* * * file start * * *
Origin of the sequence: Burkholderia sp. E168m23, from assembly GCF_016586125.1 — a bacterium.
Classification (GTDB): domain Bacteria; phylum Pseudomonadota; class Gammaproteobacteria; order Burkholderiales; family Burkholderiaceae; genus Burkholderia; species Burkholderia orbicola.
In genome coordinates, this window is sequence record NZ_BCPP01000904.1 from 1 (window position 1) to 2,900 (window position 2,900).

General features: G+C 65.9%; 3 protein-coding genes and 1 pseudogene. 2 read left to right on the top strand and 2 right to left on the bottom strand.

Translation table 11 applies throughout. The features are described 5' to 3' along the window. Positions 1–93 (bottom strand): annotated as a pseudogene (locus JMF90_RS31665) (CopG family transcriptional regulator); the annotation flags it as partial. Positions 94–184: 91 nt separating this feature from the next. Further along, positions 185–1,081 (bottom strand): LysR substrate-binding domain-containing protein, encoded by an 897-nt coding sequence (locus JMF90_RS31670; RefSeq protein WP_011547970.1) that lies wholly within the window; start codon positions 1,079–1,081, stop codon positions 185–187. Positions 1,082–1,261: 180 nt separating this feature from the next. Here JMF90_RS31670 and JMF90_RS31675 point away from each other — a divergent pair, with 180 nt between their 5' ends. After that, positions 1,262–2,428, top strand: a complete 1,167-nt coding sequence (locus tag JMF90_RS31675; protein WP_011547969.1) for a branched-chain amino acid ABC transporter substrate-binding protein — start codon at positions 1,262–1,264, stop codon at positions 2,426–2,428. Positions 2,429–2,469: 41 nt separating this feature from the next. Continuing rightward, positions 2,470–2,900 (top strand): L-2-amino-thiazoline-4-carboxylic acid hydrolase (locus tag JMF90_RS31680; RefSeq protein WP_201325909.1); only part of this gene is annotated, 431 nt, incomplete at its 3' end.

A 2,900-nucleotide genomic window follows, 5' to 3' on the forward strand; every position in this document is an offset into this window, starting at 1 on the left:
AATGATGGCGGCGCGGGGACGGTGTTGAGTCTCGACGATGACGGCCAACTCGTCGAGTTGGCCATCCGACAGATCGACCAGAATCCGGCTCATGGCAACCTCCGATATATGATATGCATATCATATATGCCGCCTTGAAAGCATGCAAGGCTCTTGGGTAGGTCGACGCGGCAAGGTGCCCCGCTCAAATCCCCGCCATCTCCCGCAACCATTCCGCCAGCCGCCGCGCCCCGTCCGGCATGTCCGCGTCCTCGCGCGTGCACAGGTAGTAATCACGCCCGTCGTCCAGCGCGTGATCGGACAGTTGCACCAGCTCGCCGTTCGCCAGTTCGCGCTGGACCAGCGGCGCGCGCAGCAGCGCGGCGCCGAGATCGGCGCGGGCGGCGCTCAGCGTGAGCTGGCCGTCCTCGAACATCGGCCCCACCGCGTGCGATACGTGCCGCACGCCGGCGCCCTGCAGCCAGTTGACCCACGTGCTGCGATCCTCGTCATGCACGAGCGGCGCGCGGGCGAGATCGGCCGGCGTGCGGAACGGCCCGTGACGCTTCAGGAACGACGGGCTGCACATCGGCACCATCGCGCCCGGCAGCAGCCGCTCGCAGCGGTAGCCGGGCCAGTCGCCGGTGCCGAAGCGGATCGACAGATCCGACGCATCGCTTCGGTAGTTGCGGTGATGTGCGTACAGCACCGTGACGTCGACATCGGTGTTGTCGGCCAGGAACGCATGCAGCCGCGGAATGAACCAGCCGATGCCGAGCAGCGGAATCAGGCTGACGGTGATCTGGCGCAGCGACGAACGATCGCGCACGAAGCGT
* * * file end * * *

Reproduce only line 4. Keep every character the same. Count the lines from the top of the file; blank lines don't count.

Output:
General features: G+C 65.9%; 3 protein-coding genes and 1 pseudogene. 2 read left to right on the top strand and 2 right to left on the bottom strand.